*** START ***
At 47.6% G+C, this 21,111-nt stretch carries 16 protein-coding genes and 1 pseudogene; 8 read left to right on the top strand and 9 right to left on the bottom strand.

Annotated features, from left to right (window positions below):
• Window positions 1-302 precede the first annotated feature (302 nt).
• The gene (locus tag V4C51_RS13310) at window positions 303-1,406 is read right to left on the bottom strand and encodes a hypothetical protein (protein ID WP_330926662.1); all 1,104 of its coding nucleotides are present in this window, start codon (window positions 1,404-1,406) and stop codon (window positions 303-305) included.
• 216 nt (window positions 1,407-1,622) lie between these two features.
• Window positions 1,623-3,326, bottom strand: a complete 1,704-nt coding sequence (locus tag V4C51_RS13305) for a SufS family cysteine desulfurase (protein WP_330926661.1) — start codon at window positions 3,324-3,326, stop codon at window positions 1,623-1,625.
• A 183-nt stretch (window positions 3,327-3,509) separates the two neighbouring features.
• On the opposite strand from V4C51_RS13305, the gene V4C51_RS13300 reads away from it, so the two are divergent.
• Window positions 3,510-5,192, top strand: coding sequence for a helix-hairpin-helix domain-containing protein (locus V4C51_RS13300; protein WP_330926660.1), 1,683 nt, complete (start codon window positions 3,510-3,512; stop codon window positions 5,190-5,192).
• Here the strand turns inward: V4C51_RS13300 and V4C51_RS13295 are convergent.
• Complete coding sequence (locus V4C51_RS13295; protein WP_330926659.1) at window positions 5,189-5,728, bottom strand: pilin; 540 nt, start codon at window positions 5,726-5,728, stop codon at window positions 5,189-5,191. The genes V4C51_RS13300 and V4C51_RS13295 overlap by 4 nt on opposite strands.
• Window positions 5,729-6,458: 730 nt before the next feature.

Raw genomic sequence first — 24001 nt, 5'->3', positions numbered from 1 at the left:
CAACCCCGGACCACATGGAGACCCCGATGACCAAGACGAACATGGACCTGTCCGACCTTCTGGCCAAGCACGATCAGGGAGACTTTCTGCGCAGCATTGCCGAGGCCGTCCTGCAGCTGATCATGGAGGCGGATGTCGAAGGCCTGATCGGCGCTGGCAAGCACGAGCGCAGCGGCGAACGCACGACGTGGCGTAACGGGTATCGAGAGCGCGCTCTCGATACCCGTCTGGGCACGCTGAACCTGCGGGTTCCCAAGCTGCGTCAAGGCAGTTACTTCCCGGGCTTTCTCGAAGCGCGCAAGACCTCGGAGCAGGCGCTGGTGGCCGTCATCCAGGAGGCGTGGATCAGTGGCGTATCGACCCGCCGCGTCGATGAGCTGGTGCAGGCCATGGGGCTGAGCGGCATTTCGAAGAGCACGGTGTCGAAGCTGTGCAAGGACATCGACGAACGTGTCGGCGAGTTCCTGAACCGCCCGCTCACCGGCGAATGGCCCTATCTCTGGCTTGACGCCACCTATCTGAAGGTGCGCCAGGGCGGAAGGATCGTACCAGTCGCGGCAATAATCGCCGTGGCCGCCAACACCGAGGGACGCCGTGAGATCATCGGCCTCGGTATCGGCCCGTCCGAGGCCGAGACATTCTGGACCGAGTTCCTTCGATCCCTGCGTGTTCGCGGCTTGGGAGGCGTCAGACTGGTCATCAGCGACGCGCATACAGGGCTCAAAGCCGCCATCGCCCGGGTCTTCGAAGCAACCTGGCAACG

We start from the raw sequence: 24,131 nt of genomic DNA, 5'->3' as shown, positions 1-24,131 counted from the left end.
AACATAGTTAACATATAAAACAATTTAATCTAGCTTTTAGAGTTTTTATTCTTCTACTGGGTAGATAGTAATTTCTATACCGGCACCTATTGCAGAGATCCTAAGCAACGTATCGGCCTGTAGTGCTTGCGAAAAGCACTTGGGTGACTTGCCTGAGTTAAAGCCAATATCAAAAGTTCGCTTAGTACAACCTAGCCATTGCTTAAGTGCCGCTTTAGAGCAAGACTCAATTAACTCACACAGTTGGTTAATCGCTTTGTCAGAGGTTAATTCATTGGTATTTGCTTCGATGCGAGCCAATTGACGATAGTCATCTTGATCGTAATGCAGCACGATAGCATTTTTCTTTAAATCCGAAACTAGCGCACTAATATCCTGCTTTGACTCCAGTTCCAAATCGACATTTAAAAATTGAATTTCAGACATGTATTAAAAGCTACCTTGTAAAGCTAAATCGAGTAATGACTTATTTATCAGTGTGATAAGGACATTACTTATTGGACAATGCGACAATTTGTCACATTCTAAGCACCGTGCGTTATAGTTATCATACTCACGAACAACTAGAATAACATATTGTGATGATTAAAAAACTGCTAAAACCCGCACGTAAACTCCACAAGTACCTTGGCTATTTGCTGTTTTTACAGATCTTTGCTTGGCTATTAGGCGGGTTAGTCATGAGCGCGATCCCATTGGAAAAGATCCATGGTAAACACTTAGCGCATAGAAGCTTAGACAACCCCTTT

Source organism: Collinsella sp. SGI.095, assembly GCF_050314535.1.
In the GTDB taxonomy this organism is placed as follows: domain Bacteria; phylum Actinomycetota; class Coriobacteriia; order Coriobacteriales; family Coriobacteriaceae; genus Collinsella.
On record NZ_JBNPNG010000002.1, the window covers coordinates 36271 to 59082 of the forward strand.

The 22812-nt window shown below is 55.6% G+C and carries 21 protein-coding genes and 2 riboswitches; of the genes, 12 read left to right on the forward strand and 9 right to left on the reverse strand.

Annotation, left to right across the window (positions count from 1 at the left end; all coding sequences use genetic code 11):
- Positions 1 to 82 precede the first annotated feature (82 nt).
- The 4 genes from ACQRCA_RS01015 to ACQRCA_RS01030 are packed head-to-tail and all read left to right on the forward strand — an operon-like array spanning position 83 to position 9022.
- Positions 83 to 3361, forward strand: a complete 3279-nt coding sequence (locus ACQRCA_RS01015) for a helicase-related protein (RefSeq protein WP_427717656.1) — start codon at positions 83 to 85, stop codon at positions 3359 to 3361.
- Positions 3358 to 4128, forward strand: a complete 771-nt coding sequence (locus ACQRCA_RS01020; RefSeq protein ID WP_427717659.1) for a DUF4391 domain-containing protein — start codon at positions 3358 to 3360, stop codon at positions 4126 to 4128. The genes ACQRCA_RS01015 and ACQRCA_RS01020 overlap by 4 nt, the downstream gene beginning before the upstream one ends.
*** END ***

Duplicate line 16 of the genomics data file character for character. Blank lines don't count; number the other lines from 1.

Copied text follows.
AACATAGTTAACATATAAAACAATTTAATCTAGCTTTTAGAGTTTTTATTCTTCTACTGGGTAGATAGTAATTTCTATACCGGCACCTATTGCAGAGATCCTAAGCAACGTATCGGCCTGTAGTGCTTGCGAAAAGCACTTGGGTGACTTGCCTGAGTTAAAGCCAATATCAAAAGTTCGCTTAGTACAACCTAGCCATTGCTTAAGTGCCGCTTTAGAGCAAGACTCAATTAACTCACACAGTTGGTTAATCGCTTTGTCAGAGGTTAATTCATTGGTATTTGCTTCGATGCGAGCCAATTGACGATAGTCATCTTGATCGTAATGCAGCACGATAGCATTTTTCTTTAAATCCGAAACTAGCGCACTAATATCCTGCTTTGACTCCAGTTCCAAATCGACATTTAAAAATTGAATTTCAGACATGTATTAAAAGCTACCTTGTAAAGCTAAATCGAGTAATGACTTATTTATCAGTGTGATAAGGACATTACTTATTGGACAATGCGACAATTTGTCACATTCTAAGCACCGTGCGTTATAGTTATCATACTCACGAACAACTAGAATAACATATTGTGATGATTAAAAAACTGCTAAAACCCGCACGTAAACTCCACAAGTACCTTGGCTATTTGCTGTTTTTACAGATCTTTGCTTGGCTATTAGGCGGGTTAGTCATGAGCGCGATCCCATTGGAAAAGATCCATGGTAAACACTTAGCGCATAGAAGCTTAGACAACCCCTTT